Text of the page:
To be able to create a model, you must start a Watson service called Visual Recognition. You do this by clicking Add service under Associated services.
Select Visual Recognition.
Choose a pricing plan like you did for Object Storage, then click Create and Confirm.
Note: If you already have a Watson Visual Recognition service, you can choose it by clicking the Existing tab.
The Assets page is where all of your training data will live (It’s also where your visual recognition models will live).
You can upload the training files that you created earlier by clicking browse or by dragging them onto the drop zone.
You should see a list of your training data.
The next part of the process is creating your own custom visual recognition model. You can create a model by either going to Assets and clicking New visual recognition model under Visual recognition models or by clicking Add to project from anywhere in your project and choosing Visual recognition model.
When you create a new model you should automatically be directed to the models training area. If you need navigate back to this page, select Projects > My First Project, then select your model under the Visual recognition models section from the Assets tab .
Create a new class for each type of connector.
Then drag the ZIP files from the side panel onto the corresponding class.
After all your classes are complete, you are ready to train your model. Press Train Model.
Training time can vary depending on the amount of training data. A good approximation is a few seconds per image. Because you have around 200 images, you can expect the model to take approximately 5-10 minutes to train.
In the meantime, you can start preparing the iOS app.
From Launchpad, search for terminal and click the icon to open the application.
Clone the project with the following command.
git clone https://github.com/bourdakos1/visual-recognition-with-coreml.git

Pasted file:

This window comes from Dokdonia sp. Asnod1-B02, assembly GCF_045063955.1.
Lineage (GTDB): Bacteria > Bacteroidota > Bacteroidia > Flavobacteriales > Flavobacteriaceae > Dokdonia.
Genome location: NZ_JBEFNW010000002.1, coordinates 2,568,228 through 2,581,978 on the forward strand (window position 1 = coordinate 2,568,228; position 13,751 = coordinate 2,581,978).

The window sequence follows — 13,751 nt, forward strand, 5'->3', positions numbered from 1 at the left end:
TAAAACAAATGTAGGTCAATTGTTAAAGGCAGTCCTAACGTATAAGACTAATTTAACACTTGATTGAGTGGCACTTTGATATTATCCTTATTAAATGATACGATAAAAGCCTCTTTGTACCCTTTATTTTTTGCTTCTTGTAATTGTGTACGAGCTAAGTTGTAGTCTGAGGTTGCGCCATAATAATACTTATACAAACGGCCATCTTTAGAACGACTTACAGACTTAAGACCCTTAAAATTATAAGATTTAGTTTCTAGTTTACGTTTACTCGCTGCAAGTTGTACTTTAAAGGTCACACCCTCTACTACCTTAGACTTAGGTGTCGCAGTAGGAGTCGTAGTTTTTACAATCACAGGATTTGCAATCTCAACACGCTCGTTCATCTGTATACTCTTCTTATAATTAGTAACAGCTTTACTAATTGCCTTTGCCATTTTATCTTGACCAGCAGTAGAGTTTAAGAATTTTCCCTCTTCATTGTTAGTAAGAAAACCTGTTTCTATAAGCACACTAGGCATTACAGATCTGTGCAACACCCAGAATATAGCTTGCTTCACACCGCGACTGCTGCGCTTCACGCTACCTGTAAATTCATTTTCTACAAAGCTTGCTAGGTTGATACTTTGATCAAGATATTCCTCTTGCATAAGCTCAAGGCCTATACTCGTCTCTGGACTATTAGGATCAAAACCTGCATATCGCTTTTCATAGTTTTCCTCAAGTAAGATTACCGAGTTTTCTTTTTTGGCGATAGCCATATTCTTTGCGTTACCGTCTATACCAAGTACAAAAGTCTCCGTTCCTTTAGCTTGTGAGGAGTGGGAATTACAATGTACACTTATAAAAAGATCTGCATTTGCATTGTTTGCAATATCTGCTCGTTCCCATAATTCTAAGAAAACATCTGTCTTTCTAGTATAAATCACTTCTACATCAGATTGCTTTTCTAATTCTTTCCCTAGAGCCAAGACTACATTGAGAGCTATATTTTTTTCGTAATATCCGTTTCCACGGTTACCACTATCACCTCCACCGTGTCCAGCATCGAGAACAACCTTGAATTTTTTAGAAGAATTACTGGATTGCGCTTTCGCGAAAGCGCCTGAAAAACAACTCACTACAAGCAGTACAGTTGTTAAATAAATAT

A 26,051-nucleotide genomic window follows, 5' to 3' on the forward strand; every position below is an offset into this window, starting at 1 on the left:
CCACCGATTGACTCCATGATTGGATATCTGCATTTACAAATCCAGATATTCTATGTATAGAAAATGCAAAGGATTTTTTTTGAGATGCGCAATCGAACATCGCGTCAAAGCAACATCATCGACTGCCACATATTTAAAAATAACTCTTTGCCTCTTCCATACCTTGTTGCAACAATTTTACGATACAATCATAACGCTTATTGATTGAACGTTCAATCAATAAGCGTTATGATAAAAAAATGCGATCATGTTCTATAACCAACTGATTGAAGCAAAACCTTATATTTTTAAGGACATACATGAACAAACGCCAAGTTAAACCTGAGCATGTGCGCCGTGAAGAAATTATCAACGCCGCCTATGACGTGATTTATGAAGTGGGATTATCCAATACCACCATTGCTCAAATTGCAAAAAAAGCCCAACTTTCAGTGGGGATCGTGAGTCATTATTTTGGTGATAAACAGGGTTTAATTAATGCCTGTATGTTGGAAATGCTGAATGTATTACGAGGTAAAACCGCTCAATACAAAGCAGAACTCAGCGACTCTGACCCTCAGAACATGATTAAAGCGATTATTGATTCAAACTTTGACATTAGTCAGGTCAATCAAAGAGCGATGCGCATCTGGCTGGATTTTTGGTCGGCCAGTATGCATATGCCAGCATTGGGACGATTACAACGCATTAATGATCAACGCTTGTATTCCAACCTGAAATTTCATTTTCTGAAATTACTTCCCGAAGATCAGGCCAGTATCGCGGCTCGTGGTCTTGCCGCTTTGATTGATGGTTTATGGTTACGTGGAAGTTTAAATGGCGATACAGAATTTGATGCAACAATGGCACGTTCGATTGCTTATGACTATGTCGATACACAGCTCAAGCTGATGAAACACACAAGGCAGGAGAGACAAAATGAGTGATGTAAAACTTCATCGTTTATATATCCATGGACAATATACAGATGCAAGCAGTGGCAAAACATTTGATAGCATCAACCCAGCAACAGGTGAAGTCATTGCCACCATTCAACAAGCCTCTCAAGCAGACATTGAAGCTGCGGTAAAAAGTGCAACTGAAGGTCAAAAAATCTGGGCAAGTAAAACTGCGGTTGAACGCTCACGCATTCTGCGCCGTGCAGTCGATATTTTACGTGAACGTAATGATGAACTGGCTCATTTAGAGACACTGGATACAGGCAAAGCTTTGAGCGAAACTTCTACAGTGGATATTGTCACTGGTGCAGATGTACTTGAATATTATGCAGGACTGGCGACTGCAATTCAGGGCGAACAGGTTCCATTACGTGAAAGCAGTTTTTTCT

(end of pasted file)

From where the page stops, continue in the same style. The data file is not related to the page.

Change to the project directory with the following command.
Get the Watson SDK by running the following command.
carthage bootstrap --platform iOS
Open the project directory in Finder. You can do this with the following command.
Double-click the Core ML Vision.xcodeproj file to open the project in Xcode.
Core ML Vision.xcodeproj
In Watson Studio, navigate to your project’s Assets tab.
Open your model and copy your ModelID. Keep it handy to use later.
Open the associated visual recognition service.
Navigate to the Credentials tab.
Copy your “apikey”. Keep it handy to use later.
Open the CameraViewController.swift file and add your ModelID.
Open the Credentials.plist file and add your apikey.
Now you’re ready to test your application. First, you’ll make sure the app builds on your computer. The simulator should open and the app should display. Because the simulator does not have access to a camera and the app relies on the camera to test the classifier, you will deploy the app to an iPhone using the next step.
To run in the simulator, choose a phone option from the drop-down menuand click Run.
To deploy the app:
Select the project editor (the name of the project with a blue icon).
Under the Signing section, click Add Account.
Log in with your Apple ID and password.
You should see a new personal team created.
Close the Preferences window.
Now you must create a certificate to sign your app with.
Change the bundle identifier to com.ibm.watson.<YOUR_LAST_NAME>.coreML-demo.
Select the personal team that was just created from the Team menu.
Now you’re ready to run the app!
You should see something like the following image after you’ve run the app and tested it by taking a picture.
Now you have the tools necesary to build your own application using Watson Visual Recognition and Core ML. To extend this example, you could also create multiple custom models, each to identify another aspect of the items that you want to classify. For example, you could build a model to identify “electronic accessories,” then another to identify the “type of cable” or “type of hardware.” Have fun!
September 26, 2018
November 9, 2017
Back to top